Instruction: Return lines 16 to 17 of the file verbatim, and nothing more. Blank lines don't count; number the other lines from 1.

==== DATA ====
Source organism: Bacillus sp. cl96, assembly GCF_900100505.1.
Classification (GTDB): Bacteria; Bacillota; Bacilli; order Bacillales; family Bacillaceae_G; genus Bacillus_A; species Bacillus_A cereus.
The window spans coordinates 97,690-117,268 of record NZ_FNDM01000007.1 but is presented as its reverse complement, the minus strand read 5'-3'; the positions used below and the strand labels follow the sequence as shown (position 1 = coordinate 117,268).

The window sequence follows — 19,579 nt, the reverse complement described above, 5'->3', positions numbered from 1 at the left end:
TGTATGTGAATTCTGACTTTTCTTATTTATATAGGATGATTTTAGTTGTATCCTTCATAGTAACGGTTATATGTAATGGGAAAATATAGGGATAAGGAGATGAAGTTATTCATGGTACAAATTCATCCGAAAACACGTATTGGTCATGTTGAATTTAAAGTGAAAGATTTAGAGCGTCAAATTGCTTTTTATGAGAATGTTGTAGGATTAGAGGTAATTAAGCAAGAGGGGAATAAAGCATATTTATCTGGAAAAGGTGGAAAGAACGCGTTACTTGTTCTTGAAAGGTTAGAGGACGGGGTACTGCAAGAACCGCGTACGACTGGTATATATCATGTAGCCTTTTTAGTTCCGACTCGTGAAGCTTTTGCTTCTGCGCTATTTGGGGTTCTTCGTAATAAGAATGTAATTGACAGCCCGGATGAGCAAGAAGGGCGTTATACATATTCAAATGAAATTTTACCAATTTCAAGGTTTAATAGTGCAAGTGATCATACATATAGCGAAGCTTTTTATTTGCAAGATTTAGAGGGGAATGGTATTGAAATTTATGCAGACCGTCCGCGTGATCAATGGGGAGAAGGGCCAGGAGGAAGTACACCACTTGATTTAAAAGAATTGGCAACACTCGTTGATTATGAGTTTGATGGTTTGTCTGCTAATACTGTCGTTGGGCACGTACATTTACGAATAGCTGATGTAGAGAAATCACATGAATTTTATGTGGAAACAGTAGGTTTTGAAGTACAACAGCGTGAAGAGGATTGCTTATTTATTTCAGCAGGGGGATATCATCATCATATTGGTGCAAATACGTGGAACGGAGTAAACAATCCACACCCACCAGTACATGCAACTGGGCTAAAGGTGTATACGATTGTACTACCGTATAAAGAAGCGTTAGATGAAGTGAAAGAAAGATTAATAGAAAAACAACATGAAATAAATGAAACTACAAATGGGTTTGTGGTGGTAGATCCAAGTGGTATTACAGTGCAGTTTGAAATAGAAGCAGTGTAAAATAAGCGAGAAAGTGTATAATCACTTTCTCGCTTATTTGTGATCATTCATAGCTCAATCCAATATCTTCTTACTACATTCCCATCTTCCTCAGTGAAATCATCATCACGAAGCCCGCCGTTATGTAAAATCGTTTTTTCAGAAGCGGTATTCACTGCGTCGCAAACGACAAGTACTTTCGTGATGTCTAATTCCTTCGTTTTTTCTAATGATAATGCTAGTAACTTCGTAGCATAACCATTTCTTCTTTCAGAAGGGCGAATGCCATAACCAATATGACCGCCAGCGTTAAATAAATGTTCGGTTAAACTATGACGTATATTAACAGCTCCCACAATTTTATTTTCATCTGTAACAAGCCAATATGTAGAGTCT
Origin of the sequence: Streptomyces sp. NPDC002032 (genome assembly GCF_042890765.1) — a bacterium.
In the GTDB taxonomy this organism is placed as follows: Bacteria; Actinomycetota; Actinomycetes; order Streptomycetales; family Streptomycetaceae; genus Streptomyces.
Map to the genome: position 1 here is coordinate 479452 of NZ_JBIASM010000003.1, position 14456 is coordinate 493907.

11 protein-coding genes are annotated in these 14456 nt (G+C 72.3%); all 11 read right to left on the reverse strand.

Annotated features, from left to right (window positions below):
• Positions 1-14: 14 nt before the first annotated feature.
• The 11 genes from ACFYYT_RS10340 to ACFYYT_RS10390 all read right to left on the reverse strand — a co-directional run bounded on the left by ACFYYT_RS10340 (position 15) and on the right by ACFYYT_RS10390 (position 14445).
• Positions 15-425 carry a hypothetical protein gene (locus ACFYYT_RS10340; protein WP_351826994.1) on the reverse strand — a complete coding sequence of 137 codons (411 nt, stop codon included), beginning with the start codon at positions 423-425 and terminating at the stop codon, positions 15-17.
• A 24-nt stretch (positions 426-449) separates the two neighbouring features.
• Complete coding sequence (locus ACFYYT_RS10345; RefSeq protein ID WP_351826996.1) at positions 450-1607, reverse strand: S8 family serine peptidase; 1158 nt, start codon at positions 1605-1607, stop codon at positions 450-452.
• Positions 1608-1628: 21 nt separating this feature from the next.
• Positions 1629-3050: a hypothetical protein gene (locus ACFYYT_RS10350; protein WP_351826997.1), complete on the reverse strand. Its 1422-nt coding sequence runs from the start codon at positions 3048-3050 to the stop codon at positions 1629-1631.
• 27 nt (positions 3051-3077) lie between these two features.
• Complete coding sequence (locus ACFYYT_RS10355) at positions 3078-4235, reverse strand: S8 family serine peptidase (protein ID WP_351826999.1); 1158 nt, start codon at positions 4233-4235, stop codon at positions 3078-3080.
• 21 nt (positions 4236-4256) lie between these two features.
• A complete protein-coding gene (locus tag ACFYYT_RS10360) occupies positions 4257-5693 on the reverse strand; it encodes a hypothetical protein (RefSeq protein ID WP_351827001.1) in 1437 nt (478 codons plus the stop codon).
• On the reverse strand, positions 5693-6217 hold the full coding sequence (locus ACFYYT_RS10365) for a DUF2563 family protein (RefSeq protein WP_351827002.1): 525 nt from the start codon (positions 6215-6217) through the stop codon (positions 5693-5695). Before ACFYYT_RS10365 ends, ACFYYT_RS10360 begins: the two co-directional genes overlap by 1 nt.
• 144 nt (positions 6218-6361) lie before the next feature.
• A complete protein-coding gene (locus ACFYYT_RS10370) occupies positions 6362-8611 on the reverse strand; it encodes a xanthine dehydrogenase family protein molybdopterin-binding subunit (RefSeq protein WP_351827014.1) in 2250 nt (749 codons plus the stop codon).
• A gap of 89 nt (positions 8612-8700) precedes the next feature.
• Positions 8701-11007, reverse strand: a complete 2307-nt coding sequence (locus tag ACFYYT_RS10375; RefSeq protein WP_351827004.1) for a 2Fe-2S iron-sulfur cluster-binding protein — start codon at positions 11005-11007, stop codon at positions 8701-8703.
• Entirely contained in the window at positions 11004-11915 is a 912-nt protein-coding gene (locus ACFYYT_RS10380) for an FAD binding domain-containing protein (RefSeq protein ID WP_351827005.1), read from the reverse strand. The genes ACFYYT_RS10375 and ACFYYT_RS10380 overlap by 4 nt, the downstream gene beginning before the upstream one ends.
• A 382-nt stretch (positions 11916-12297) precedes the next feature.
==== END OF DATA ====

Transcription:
• Positions 1608-1628: 21 nt separating this feature from the next.
• Positions 1629-3050: a hypothetical protein gene (locus ACFYYT_RS10350; protein WP_351826997.1), complete on the reverse strand. Its 1422-nt coding sequence runs from the start codon at positions 3048-3050 to the stop codon at positions 1629-1631.